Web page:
Three flavours of sidequest; Fetch. Talk. Kill.
Those are three pretty broad categories that a great many quests in video games seem to fall into, regardless of which game (though to be fair it’s generally an RPG issue, there’s not many quests in shoot-‘em-ups). The fact that nearly every quest (I won’t say definitively say every because guaranteeing that feels like a fool’s errand) fits into one of those 3 types is part of the reason a lot of RPGs feel grindy, or more specifically, the fact that they are obviously one of them. The fact that a quest is one of these doesn’t make it a grind, rewarding people for completing the quests (and I mean outside of a new gun or some experience) goes a long way in turning another go-here-do-this quest into something memorable and exciting. The failure to do so is a big reason why they become a grind.
One of the best ways to turn a quest like this into something better is to link it into part of a larger quest or event. Fallout New Vegas has a fair share of quests or quest chains that lead to bigger set pieces or additional help in the final battle of the game. A simple example (spoiler warning) is the Boomer quest chain, which is almost entirely talk-fetch-kill quests that don’t offer anything truly unique until the end where you get rewarded with a short cinematic-ish (at least for that game engine) spectacle, but it’s rewarding because it changes who’s allied with you during the final battle, in fact this can be said of multiple factions.
Another way is to make it directly provide a story or gameplay benefit. For example, in much of the Mass Effect series you can perform side quests to unlock additional companions, some of which you don’t have to obtain to finish the game. But in doing so it has an intriguing benefit to the player, that is, more squad mates to select from, and, more story—this makes it worthwhile and interesting for the player, even though some of these are just protracted kill quests.
Both of these take a lot of planning and are directly integrated into the main story, so how else can you make these quests memorable and enjoyable? The best way is to disguise what they are as best you can, for example by making them a special challenge, yes they might be a glorified kill quest, but if they’re interesting they can still serve as a fun side to the main quest. Assassin’s Creed’s fourth instalment does this with the legendary ships, four large and powerful ships in the corner of the map, each with their own special tactics. Defeating them is challenging and since it’s a far-away from the run-jump-stab gameplay of the main game, gives it a quality that makes it special compared to the rest of the game without needing any particular direct linkage to the main storyline.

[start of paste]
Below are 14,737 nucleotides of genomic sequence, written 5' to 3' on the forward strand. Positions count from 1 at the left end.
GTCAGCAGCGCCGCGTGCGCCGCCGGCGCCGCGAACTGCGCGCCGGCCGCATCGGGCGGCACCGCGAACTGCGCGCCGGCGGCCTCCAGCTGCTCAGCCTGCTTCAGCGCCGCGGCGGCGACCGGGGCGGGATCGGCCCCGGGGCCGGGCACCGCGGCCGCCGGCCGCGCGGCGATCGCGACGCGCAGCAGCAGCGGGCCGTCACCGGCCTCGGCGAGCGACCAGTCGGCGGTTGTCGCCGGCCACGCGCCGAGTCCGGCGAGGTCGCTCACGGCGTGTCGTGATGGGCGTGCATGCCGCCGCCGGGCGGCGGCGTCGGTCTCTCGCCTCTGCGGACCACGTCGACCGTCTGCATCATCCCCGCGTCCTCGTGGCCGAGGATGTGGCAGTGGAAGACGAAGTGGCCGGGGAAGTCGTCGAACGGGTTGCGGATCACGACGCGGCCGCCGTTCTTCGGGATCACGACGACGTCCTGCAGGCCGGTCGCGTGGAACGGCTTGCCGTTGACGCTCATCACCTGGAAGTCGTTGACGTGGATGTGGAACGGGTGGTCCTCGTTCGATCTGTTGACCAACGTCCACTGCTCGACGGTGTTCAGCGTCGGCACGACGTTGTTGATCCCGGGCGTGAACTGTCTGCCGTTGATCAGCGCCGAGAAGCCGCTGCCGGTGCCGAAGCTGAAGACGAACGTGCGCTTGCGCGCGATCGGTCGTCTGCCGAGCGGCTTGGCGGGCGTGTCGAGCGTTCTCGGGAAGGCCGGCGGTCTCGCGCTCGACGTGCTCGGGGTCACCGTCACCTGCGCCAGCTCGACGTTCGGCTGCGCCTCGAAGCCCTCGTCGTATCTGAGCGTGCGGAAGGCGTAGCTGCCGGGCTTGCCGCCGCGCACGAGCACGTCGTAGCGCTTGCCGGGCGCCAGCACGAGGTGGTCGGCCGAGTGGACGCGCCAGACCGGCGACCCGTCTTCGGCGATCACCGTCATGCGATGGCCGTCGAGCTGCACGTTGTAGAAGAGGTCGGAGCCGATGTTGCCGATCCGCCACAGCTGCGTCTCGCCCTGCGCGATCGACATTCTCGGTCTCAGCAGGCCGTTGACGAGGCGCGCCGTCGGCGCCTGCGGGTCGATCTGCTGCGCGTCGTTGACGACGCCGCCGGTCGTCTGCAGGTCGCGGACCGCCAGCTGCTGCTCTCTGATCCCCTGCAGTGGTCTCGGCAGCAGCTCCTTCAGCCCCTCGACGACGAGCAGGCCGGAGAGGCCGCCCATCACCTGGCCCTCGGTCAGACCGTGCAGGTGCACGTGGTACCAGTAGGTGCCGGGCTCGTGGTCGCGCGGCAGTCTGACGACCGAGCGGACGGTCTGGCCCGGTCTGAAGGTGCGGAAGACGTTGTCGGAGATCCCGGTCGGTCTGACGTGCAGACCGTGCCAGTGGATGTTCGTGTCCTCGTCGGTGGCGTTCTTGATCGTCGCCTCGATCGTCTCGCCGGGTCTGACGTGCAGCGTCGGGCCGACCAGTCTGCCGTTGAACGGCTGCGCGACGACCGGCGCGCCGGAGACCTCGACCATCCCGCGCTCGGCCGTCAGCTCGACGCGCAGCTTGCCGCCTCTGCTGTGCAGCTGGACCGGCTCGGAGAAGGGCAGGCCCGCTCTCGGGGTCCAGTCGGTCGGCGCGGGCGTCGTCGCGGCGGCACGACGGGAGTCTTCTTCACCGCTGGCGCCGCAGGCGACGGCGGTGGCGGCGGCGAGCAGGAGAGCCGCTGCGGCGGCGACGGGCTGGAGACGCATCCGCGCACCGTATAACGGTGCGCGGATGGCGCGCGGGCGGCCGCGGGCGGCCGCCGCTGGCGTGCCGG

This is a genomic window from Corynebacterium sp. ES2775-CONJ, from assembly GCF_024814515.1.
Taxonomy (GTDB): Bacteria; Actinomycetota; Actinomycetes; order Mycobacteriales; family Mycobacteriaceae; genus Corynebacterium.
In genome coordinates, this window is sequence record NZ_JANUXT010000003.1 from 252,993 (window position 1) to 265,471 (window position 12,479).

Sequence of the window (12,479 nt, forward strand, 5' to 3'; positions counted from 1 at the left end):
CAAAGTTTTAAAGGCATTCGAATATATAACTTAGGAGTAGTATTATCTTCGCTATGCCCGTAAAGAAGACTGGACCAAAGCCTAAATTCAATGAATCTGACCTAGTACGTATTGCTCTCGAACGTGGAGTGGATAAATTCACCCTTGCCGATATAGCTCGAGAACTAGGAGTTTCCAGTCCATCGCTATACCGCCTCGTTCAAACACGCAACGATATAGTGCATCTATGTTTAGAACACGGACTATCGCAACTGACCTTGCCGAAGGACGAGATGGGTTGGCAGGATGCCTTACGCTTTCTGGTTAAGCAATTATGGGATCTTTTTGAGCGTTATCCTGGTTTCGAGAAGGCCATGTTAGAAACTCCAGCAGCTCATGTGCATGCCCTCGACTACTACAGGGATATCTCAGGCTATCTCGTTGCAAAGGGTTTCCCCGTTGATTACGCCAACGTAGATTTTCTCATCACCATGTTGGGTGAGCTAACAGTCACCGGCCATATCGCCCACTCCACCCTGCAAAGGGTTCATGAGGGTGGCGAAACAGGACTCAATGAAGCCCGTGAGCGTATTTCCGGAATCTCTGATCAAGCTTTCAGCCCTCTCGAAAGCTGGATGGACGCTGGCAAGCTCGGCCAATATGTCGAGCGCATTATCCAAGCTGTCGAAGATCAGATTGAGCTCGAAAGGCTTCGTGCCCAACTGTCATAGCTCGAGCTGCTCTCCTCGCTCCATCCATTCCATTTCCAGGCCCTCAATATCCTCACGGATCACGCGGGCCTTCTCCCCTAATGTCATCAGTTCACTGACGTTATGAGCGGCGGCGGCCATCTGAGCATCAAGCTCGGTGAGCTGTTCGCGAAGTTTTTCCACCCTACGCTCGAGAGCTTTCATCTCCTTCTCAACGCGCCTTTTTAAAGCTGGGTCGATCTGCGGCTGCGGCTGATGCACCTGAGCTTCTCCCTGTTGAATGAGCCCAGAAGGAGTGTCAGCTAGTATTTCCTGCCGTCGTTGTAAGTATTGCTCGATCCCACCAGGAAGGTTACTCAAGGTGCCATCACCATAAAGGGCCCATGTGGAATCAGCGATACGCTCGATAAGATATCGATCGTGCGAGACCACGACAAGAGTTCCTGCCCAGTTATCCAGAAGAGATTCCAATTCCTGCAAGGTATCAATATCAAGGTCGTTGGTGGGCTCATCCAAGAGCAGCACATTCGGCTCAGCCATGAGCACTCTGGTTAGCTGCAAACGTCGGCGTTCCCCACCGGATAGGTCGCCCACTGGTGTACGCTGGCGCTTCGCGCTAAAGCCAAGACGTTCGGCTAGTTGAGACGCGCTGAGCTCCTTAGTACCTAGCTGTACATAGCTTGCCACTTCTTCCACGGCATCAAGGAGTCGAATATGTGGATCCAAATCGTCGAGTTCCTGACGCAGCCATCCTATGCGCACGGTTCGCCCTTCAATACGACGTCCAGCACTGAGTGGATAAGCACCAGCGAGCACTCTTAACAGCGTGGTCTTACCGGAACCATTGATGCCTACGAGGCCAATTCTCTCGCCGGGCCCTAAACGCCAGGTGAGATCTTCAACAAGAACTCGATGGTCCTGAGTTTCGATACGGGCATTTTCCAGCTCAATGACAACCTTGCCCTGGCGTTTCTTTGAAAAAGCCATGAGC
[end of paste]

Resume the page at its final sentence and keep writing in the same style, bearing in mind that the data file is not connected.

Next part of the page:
Another way is to give it a special presence in the game, again I’m going to reference New Vegas here and That Lucky Old Sun, a quest to repair a power station. It is relatively straightforward as quests go, primarily being a fetch quest (though in this case you’re “fetching” a terminal/switch trough various stages of the quest), but it makes up for this with some fun dialogue and a nice flashy ending (along with potential weapon rewards depending on ow you complete it).
But one of the best ways (in my opinion) is really tight storytelling, because if you get it right, you barely need a quest at all. One of the best examples of this that I can think of is a ‘fetch’ quest that takes place in Fallout 3. The rewards from this unmarked quest in the form of items are good, recipes, a weapon, ammo. But you don’t know any of that exists when you’re finding the pieces of the story, and the story is what you’re really there for. Throughout the game you can find the tapes of an dysfunctional family trying to communicate with each other a plan to get into a bunker when the bombs fall. Each member has been given part of the code that their brother stole to access the bunker in part to try to force them to be together to ride out the apocalypse. Because this is an unmarked quest, the only reason to scour the wasteland looking for these tapes is to find out what happened to the family, not because you’re being prompted to, but because you want to find out what happened to them. I think that’s the best thing one of these side quests can be, memorable and interesting enough to make you want to find out more.
Now I just have to ensure the quests I write for the mod are that interesting.